ABCs of Credit Reports
Have you ever wondered what goes into your credit report? Here are the four components.
- Identifying information, such as your name, Social Security number, current and previous addresses, telephone number, birth date, and employer. This information helps ensure that your credit report is accurate and doesn't mistakenly include details about another person (perhaps someone with the same name).
- Public record information, generally gathered from local courthouses, including bankruptcy records, foreclosures, tax liens, court-ordered payments, and late child-support payments.
- Other credit history information, such as a list of your credit cards and loans, and whether payments were made on time.
- Inquiries - a list of creditors, insurance companies or other parties that have requested your credit report, usually when considering an application you submitted. Inquiries typically can remain on your credit report for two years.
Note: Negative information such as late payments or defaults can remain on your credit report for up to seven years, except for bankruptcy information, which may be reported for 10 years.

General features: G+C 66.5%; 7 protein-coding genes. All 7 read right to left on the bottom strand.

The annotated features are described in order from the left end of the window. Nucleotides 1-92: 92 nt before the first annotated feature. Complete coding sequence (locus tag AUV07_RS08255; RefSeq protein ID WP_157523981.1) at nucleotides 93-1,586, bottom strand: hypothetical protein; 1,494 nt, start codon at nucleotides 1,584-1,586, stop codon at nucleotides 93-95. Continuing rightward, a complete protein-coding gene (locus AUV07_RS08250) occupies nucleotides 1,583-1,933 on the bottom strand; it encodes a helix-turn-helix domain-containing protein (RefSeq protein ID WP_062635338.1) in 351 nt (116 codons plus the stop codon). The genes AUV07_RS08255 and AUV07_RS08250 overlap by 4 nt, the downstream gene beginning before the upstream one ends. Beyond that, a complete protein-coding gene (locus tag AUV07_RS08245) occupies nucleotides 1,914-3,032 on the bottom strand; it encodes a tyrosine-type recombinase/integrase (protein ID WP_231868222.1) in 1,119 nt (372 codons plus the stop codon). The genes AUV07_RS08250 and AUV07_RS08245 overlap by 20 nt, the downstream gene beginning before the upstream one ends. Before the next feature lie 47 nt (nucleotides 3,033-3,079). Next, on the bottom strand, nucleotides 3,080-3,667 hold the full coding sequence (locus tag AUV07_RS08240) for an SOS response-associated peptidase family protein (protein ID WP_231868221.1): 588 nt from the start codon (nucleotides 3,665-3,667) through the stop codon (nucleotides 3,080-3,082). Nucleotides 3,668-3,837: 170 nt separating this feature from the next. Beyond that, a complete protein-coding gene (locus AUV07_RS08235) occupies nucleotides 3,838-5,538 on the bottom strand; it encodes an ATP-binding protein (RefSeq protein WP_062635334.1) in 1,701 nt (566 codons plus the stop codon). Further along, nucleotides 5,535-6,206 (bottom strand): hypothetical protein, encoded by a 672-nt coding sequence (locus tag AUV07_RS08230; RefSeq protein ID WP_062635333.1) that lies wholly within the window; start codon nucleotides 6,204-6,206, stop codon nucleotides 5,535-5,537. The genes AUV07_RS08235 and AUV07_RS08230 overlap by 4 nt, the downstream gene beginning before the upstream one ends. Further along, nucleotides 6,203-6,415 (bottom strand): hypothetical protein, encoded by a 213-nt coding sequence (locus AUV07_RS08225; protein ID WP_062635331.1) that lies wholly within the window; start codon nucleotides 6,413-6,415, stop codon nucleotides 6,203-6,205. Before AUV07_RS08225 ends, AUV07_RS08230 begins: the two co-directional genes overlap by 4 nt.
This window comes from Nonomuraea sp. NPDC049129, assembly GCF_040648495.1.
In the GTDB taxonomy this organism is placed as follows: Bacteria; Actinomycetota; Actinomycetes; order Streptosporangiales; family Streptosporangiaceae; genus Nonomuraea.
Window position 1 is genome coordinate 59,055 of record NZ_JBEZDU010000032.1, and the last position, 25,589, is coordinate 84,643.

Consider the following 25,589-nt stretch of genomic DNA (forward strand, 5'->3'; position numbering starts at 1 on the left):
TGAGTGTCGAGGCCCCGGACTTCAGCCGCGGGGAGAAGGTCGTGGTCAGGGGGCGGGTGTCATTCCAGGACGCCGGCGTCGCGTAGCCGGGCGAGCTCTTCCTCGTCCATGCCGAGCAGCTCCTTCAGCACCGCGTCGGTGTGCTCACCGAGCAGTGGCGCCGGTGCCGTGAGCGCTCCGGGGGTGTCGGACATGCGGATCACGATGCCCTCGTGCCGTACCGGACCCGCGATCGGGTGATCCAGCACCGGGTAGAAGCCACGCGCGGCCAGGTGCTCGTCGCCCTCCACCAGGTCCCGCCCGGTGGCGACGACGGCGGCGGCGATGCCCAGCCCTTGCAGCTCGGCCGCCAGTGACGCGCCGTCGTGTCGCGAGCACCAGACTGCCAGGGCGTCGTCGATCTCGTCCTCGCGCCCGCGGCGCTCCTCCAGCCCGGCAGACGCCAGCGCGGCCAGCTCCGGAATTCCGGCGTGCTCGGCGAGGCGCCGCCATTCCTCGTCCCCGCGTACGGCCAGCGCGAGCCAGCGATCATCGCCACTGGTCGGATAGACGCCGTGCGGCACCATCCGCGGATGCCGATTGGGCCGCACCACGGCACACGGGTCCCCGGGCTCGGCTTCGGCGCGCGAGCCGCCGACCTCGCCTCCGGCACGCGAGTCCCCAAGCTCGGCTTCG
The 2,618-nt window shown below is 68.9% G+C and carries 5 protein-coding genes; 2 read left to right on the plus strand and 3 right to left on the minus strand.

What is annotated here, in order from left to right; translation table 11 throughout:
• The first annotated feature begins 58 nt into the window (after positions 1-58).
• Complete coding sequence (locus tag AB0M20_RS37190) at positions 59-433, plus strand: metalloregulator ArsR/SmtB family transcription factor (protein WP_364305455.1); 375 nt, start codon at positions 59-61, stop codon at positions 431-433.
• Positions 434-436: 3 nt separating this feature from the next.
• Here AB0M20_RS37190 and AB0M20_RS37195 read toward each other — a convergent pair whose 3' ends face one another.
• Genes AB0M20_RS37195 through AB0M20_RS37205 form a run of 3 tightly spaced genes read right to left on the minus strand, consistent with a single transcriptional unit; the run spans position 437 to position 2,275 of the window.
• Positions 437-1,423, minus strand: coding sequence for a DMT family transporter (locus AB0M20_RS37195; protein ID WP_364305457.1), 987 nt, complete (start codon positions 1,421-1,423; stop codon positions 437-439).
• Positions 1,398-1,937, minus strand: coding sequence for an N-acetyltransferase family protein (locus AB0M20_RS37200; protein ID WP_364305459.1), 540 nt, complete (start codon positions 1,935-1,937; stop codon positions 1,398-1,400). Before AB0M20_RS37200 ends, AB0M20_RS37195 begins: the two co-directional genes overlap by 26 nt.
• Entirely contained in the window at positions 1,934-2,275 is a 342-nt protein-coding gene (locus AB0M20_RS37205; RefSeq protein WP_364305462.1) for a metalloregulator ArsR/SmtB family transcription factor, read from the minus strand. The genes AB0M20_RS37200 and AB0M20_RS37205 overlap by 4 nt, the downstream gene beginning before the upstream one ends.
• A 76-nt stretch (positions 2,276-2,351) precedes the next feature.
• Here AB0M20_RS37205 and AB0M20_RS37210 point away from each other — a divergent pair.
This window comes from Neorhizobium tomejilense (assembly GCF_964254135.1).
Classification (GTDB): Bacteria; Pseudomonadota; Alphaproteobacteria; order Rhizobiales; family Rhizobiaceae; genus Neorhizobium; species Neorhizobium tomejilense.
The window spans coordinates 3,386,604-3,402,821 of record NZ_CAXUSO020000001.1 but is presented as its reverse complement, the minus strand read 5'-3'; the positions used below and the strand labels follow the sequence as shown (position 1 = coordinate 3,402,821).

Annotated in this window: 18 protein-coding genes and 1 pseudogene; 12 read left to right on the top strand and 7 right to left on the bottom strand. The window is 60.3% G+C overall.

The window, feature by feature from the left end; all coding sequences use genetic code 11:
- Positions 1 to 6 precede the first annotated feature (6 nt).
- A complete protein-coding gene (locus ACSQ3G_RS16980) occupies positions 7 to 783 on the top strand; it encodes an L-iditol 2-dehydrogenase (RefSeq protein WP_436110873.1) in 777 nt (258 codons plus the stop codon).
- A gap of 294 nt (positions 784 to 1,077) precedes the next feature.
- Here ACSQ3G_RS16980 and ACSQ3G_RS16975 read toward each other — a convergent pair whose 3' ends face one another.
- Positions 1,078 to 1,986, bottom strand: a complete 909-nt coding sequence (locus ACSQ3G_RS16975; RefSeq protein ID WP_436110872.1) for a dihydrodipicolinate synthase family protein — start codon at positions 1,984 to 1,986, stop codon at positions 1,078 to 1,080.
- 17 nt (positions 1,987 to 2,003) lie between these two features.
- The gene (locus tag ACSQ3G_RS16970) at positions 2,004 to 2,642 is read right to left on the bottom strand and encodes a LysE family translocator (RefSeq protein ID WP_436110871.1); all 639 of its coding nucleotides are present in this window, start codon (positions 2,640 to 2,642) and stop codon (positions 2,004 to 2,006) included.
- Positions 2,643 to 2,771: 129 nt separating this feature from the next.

What is NOT in your credit report?
Your credit report typically does not contain information about your checking and savings account balances, brokerage accounts, medical history, race, sex, religion, national origin, or your driving record.
How do credit bureaus get their information?
Lenders voluntarily supply information to credit bureaus on an ongoing basis. Why? Because having access to current and reliable information helps lenders make informed decisions and offer you financial products and services very quickly.
Can anyone get my credit report?
No. The Fair Credit Reporting Act (FCRA) contains rules about who can get your credit report. Generally, a third party can access your credit report when considering an application you've made, such as for a loan, a job, insurance or an apartment. The FRCA also allows companies to access your account for review purposes, to determine if you meet their criteria to extend a firm offer of credit. You can opt out of receiving preapproved credit offers.
In addition, an institution where you have the account can obtain your credit report as part of its regular maintenance of your account. An exception to the ongoing relationship rule is for employers who must obtain the employee's permission each time before requesting a credit report.